I called a local company called MetalWest and got a quote on the 5052 aluminum sheet I will use for the bellypan and floor. It will cost about $650 for 0.032" sheet for the front 2/3 of the bellypan, 0.060" for under the grey tank (the back 1/3 of the bellypan), and 0.125" for the floor. They only stock 4'x10' sheets so for my 17' x7' long floor I will need 4 sheets of the 1/8" at about $130 per sheet. I know it is more than plywood and will take more work to install, but I really believe that it will last as long as the trailer especially if maintained well. Even in the worst corroded places in my trailer the deepest pitting was less than 1/32" even in the rear which was constantly wet due to the bad bumper design.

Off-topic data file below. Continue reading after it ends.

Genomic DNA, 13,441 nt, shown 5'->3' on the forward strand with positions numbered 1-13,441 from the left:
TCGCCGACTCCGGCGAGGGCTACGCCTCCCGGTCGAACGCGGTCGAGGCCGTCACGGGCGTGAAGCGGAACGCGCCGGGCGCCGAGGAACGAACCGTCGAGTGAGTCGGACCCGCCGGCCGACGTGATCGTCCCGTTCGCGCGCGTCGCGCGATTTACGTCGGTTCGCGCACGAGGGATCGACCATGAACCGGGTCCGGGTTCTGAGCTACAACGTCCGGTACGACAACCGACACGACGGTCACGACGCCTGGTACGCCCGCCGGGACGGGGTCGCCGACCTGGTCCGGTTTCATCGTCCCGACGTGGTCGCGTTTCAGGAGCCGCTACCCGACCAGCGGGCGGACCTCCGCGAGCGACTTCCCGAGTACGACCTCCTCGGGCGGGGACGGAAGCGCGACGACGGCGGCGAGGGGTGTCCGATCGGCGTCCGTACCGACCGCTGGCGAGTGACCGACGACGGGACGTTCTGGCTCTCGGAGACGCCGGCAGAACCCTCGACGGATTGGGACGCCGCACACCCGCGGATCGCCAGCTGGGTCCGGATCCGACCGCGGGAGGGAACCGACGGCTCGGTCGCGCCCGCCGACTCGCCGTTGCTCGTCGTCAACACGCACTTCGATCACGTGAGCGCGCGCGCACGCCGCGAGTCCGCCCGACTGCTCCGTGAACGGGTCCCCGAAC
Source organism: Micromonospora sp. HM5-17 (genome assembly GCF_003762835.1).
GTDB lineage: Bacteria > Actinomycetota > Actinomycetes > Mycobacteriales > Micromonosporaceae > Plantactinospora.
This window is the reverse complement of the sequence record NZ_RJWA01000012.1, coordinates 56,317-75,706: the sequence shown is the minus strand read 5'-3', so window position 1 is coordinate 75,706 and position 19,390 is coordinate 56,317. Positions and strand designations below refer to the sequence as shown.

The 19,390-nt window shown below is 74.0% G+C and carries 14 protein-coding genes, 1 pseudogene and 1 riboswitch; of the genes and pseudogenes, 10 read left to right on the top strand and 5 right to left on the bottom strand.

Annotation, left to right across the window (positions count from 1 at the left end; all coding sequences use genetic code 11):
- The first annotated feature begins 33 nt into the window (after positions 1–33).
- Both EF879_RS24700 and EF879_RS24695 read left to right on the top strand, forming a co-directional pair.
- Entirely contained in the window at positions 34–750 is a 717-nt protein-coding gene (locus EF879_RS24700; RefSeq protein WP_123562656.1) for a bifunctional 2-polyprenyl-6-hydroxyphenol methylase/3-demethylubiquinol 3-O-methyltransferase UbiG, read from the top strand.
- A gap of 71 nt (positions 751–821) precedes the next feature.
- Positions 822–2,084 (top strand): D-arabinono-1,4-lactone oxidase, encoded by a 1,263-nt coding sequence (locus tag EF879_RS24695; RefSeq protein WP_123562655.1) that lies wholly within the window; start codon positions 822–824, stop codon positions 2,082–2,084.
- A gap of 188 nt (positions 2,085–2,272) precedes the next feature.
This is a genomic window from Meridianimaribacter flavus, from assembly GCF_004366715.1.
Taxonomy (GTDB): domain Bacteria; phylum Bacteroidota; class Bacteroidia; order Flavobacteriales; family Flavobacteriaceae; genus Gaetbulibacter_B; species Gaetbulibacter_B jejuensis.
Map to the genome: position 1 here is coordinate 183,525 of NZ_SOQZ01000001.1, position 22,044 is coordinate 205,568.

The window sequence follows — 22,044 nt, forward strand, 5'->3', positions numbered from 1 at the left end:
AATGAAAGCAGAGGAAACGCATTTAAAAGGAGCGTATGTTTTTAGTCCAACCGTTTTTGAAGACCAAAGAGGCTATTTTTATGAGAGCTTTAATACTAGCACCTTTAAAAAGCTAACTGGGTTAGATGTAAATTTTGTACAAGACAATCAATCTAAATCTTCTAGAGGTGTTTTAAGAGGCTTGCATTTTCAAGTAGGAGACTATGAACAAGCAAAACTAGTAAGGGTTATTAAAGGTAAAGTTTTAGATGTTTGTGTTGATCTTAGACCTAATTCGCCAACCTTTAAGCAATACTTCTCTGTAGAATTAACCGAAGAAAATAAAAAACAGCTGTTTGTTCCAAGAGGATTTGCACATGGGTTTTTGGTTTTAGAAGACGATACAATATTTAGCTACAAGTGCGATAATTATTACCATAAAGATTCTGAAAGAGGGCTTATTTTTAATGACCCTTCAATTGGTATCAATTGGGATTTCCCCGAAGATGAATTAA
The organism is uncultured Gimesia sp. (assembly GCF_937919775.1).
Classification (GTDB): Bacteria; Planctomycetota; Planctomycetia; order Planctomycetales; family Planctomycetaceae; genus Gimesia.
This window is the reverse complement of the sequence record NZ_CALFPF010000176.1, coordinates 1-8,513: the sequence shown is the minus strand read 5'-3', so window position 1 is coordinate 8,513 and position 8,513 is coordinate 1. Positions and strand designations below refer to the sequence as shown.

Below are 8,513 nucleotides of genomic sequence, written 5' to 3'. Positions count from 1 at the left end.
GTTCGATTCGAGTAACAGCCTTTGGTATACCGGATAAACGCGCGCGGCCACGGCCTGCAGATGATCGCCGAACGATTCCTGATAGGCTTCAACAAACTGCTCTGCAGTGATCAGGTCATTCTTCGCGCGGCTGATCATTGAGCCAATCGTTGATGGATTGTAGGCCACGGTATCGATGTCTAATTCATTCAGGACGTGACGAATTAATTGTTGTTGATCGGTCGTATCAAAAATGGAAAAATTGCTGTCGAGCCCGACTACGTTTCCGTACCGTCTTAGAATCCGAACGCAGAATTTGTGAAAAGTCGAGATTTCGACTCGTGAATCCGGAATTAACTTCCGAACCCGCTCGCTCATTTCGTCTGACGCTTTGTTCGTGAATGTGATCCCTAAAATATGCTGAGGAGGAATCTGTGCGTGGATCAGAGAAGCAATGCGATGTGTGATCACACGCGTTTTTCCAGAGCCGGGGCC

Here are a couple of views of what I am planning.
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I will insulate the empty spaces with 3" solid foam which will also add to the stability and use thin 3" aluminum channel to help support the floor and provide a more torsion box like system.
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Old 06-19-2012, 07:51 PM   #114
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Tim, did you decide not to go with the z-flash. That was a great idea. If you seal the bottom of the inner skin to the U channel and provide drainage out of the U that would be almost as good.
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Old 06-19-2012, 08:14 PM   #115
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I was planning on using a thin bead of Vulkem to seal the inner skin to the U and seal the bottom angle to the floor. I agree that drainholes on the outside of the U channel would direct most of the water outside of the bellypan.